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221 - 230 of 308 results for: SOC

SOC 305: Graduate Proseminar

For first-year Sociology doctoral students only, Introduction and orientation to the field of Sociology. May be repeat for credit
Terms: Aut, Win, Spr | Units: 1 | Repeatable for credit
Instructors: Correll, S. (PI)

SOC 308: Social Demography

For graduate students and advanced undergraduates. Topics: models of fertility behavior, migration models, stable population theory, life table analysis, data sources, and measurement problems. How population behavior affects social processes, and how social processes influence population dynamics. Recommended: sociological research methods; basic regression analysis and log linear models.
Last offered: Spring 2019

SOC 309: Nations and Nationalism

The nation as a form of collective identity in the modern era. Major works in the study of nations and nationalism from comparative perspectives with focus on Europe and E. Asia.
Terms: Win | Units: 3-5
Instructors: Shin, G. (PI)

SOC 310: Political Sociology

Theory and research on the relationship between social structure and politics. Social foundations of political order, the generation and transformation of ideologies and political identities, social origins of revolutionary movements, and social consequences of political revolution. Prerequisite: doctoral student.
Last offered: Winter 2020

SOC 311A: Workshop: Comparative Studies of Educational and Political Systems (EDUC 387)

Analysis of quantitative and longitudinal data on national educational systems and political structures. May be repeated for credit. Prerequisite: consent of instructor.
Terms: Aut, Win, Spr | Units: 1-5 | Repeatable for credit

SOC 312G: Careers and Organizations

The careers of individuals are shaped by their movement within and between organizations, whether those be established employers or entrepreneurial ventures. Conversely, organizations of all sizes are shaped by the flows of individuals through them as individuals construct careers by pursuing different opportunities. This course will examine sociological and economic theory and research on this mutually constitutive relationship. Possible topics include inequality and attainment processes, internal labor markets, mobility dynamics, individual and organizational learning, ecological influences, gender and racial segregation, discrimination, and entrepreneurship as a career process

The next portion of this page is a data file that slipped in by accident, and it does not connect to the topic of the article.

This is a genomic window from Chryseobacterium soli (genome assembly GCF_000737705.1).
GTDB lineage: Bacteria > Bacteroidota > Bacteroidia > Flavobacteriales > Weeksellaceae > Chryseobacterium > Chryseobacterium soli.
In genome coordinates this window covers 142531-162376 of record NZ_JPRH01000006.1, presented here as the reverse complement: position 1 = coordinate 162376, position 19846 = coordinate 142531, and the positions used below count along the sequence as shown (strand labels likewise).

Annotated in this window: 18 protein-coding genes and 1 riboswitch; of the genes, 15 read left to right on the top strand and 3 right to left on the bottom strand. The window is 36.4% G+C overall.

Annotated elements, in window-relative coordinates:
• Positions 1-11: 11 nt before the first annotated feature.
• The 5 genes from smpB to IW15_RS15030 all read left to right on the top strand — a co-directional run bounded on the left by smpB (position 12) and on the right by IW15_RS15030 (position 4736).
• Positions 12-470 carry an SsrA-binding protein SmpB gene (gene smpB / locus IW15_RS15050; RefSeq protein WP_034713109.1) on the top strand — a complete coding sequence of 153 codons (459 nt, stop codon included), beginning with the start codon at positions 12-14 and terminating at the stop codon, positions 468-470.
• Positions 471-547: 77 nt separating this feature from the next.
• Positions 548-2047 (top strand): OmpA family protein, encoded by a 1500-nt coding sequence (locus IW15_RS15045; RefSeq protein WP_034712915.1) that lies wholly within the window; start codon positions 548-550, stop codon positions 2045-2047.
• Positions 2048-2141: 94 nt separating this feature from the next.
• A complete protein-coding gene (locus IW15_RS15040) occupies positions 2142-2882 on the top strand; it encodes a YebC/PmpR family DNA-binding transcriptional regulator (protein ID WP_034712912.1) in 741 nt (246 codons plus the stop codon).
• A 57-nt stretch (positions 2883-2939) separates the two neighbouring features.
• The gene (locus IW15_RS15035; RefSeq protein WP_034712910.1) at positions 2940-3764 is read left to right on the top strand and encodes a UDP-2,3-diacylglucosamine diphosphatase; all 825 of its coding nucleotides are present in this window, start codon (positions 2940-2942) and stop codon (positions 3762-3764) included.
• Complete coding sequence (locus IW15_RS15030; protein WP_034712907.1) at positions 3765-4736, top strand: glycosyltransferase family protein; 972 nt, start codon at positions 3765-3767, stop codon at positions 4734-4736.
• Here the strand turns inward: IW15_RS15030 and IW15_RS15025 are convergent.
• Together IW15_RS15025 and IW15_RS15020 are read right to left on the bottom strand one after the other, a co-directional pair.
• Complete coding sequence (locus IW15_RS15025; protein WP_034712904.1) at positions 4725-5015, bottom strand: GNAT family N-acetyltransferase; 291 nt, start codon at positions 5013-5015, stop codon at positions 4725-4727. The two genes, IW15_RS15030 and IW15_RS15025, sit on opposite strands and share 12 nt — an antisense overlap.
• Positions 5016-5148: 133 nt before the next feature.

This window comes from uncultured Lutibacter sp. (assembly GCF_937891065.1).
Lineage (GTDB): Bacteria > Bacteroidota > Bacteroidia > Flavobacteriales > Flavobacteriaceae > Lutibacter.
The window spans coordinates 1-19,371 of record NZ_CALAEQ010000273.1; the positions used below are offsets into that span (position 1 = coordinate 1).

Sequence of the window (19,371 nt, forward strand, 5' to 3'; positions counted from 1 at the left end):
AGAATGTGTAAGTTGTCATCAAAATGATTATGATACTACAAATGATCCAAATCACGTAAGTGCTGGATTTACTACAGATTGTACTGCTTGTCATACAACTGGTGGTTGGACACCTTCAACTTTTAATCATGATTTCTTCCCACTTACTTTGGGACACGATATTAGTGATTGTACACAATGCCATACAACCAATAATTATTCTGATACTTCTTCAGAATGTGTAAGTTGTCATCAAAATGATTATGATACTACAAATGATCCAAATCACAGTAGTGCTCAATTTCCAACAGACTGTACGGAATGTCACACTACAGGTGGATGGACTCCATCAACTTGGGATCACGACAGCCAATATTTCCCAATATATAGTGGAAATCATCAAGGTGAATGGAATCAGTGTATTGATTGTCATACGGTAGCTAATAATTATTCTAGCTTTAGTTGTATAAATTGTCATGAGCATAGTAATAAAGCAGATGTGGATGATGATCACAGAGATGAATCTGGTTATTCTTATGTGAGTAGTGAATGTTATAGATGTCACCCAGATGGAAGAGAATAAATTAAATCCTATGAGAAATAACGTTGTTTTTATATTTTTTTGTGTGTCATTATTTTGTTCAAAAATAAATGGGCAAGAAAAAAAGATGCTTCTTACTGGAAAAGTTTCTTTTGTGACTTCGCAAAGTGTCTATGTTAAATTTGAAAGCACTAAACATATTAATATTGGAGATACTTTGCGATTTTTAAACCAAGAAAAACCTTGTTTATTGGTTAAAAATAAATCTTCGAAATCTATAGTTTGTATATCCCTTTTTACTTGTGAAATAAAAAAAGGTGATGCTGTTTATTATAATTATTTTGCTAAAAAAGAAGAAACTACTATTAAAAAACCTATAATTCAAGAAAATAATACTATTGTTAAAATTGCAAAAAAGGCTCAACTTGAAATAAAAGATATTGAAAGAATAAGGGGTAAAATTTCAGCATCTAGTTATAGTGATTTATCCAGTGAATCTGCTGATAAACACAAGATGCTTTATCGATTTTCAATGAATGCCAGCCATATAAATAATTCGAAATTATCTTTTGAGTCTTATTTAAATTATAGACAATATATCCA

Last offered: Autumn 2019

SOC 312W: Workshop: Political Sociology, Social Movements, and Collective Action

Faculty and student presentations of ongoing research on topics including: social movement and organizations, and the relationship between them; democracy movements; legislative and policy outcomes; and collective action tactics, strategies, and trajectories. May be repeated for credit. Restricted to Sociology doctoral students; others by consent of instructor.
Last offered: Autumn 2016 | Repeatable 20 times (up to 40 units total)

SOC 314: Economic Sociology

Classical and contemporary literature covering the sociological approach to markets and the economy, and comparing it to other disciplines. Topics: consumption, labor, professions, industrial organization, and the varieties of capitalism; historical and comparative perspectives on market and non-market provision of goods and services, and on transitions among economic systems. The relative impact of culture, institutions, norms, social networks, technology, and material conditions. Prerequisite: doctoral student status or consent of instructor. Please note: Lecture and discussion section are both required
Terms: Win | Units: 4-5

SOC 315W: Workshop: Economic Sociology and Organizations

Theory, methods, and research in the sociology of the economy and of formal organizations, through presentations of ongoing work by students, faculty, and guest speakers, and discussion of recent literature and controversies. May be repeated for credit. Restricted to Sociology doctoral students; others by consent of instructor.
Terms: Aut, Win, Spr | Units: 1-2 | Repeatable 15 times (up to 30 units total)

SOC 316: Historical and Comparative Sociology

Theory and research on macro-historical changes of sociological significance such as the rise of capitalism, the causes and consequences of revolutions, and the formation of the modern nation state and global world system. Methodological issues in historical and comparative sociology.
Last offered: Spring 2018
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